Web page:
Friday, October 28, 2011

A spirited good time

Several characters were on hand for the recent “EERIE APPALACHIA” salon discussion event in the Stevenson Center Quinn Library.

Adam Booth, a professional storyteller and three-time winner of the West Virginia Liar’s Contest, will be the featured speaker, was the keynote speaker.

The ongoing salon discussion series allows campus and community residents to become engaged in conversations focused on topics of particular interest.

Wednesday, October 26, 2011

Love of writing directs OU-C faculty member to filmmaking

As a three-time participant in the New York Television Festival (NYTVF), Ohio University-Chillicothe faculty member Stephen Morrow is no newbie to the field of independent filmmaking.

Last year, Morrow and his brother David entered the NYTVF 2010 Bing “Decisions” Project, where they were chosen as one of 11 finalists with the chance to win $25,000 and a development deal for their web series, “Productive Addictions.”

“To enter the competition my brother and I created a five-minute pilot, which acted as the first episode of our web series. Since the competition was judged by members of the production company Electus and the Microsoft search engine Bing, we decided to create a web series with a technological theme,” said Stephen Morrow.

“We got the idea for our web series “Productive Addictions” as we were driving home from NYTVF last year,” Morrow explained. “The plot is about a man who is addicted to the Internet — he consults his smart phone for almost every decision and lives vicariously through his Twitter and Facebook friends. When his father offers him a deal to quit the digital world in exchange for his inheritance, he decides to take his web life to the real world.”

No stranger to the independent film industry, Stephen Morrow, an OU-C faculty member in English, and his brother have been creating films and web series for almost 10 years.

“David directs and edits, I act and we co-write the projects together. Neither David nor I studied filmmaking in college; however, we were always more interested in creative pursuits than academic ones,” said Morrow.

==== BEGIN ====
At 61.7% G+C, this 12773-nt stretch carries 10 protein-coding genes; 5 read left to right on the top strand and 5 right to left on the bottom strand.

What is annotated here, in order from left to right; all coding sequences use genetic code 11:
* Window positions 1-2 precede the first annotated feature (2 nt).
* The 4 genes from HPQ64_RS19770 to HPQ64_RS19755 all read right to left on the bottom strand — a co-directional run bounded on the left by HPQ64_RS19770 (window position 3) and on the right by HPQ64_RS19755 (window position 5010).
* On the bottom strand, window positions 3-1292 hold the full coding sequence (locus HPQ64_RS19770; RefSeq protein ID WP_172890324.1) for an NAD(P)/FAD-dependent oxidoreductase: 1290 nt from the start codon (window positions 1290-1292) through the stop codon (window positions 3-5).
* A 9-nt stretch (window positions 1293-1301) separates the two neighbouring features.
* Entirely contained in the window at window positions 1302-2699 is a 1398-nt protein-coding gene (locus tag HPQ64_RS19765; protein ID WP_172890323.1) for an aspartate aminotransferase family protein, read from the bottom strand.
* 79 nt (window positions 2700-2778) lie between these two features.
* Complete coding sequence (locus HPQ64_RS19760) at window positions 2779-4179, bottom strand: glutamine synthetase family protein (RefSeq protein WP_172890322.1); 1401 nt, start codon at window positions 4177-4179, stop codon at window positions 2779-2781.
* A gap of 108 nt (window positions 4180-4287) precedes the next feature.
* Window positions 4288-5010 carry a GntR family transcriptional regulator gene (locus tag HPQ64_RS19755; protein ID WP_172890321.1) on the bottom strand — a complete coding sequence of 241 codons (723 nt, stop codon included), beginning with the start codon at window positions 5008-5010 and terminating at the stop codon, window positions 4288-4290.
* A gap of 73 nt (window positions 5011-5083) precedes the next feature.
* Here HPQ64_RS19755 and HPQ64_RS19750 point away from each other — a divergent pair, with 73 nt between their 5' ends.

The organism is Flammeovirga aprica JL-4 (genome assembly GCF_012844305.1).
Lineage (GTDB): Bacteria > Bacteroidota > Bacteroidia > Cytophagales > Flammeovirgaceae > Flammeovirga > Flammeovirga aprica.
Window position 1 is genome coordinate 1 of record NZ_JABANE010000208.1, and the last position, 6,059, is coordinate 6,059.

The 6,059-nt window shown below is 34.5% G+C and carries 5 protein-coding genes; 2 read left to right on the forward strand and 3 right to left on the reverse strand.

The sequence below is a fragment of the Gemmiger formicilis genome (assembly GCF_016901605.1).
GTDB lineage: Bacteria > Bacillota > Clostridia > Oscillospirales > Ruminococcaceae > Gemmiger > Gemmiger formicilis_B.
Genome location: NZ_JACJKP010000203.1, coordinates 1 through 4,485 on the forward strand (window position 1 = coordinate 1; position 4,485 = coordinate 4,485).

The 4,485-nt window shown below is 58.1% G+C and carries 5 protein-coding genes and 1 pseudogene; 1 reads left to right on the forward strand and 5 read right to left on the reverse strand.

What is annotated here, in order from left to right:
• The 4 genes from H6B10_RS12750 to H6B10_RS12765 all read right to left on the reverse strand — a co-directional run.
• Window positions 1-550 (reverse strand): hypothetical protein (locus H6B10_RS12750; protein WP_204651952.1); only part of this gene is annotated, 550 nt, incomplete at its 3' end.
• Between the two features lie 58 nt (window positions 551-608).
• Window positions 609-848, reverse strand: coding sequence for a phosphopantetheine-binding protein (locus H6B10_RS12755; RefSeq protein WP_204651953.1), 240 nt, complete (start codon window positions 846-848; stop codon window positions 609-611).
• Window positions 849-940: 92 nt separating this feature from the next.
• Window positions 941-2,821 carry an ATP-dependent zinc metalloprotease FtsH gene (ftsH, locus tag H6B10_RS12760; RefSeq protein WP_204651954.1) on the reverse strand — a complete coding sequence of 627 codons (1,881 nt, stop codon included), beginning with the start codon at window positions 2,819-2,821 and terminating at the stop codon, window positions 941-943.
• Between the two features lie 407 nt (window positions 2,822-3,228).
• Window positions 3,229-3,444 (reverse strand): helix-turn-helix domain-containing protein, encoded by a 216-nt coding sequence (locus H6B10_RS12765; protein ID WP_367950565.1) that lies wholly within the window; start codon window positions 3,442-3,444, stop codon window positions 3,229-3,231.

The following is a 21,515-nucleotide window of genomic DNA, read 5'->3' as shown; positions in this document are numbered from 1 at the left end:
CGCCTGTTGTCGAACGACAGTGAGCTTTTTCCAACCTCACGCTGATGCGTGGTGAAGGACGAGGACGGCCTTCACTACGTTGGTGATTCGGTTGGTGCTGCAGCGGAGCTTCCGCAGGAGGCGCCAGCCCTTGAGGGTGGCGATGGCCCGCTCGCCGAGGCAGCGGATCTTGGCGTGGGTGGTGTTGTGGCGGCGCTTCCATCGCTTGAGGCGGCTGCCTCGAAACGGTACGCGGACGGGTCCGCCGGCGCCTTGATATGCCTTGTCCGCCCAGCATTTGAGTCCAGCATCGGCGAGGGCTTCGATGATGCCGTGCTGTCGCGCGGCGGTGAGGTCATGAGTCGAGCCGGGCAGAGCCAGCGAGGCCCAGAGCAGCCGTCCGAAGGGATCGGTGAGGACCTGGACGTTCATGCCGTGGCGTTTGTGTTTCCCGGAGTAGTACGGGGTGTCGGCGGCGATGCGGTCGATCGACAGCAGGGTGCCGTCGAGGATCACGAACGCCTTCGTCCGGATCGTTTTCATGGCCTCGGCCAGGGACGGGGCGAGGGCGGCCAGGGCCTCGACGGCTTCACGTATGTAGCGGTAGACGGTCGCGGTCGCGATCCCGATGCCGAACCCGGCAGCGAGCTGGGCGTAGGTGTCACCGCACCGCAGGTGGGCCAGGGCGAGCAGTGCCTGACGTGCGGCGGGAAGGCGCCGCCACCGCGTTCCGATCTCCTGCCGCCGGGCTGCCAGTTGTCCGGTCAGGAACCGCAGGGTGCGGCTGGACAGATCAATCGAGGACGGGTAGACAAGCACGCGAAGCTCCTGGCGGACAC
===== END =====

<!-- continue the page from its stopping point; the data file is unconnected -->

The Morrow brothers in the Big Apple
Soon after receiving his B.A. in psychology from Ohio Wesleyan University, Morrow realized he saw himself less as a psychologist and more as a writer.

“I was actively writing at the time — exploring fiction and poetry — so I decided to attend Ohio University and get my master’s degree in English,” said Morrow.

“Poetry really isn’t that distant from filmmaking,” he continued. “Both areas take notice of the same basic ideas of attention to language, character and voice. Some people dismiss poetry as a very ‘serious’ thing, but the truth is there's so much humor in contemporary poetry. It's fantastic.”

Even though the Morrow brothers reached near success as finalists in the 2010 Bing “Decisions” Project, the duo ultimately lost the winning title to the animated web series “Death Row Diet.”

“Although our series didn’t win, my brother and I are still huge fans of the New York Television Festival,” said Morrow. “To be part of the festival, even just on the smaller side of things, was truly a rewarding experience.”

The competition the pair entered with “Productive Addictions” was part of a smaller initiative of the NYTVF—with the main event being the Independent Pilot Competition (IPC). About 50 shows, mostly comedies, make it into the IPC. Like a film festival, the IPC shows are screened throughout the week and IPC creators get to meet with executives from networks such as Fox and IFC.

As for the brothers’ future filmmaking endeavors, the pair is already writing a pilot for this year’s NYTVF early competition sponsored by Comedy Central.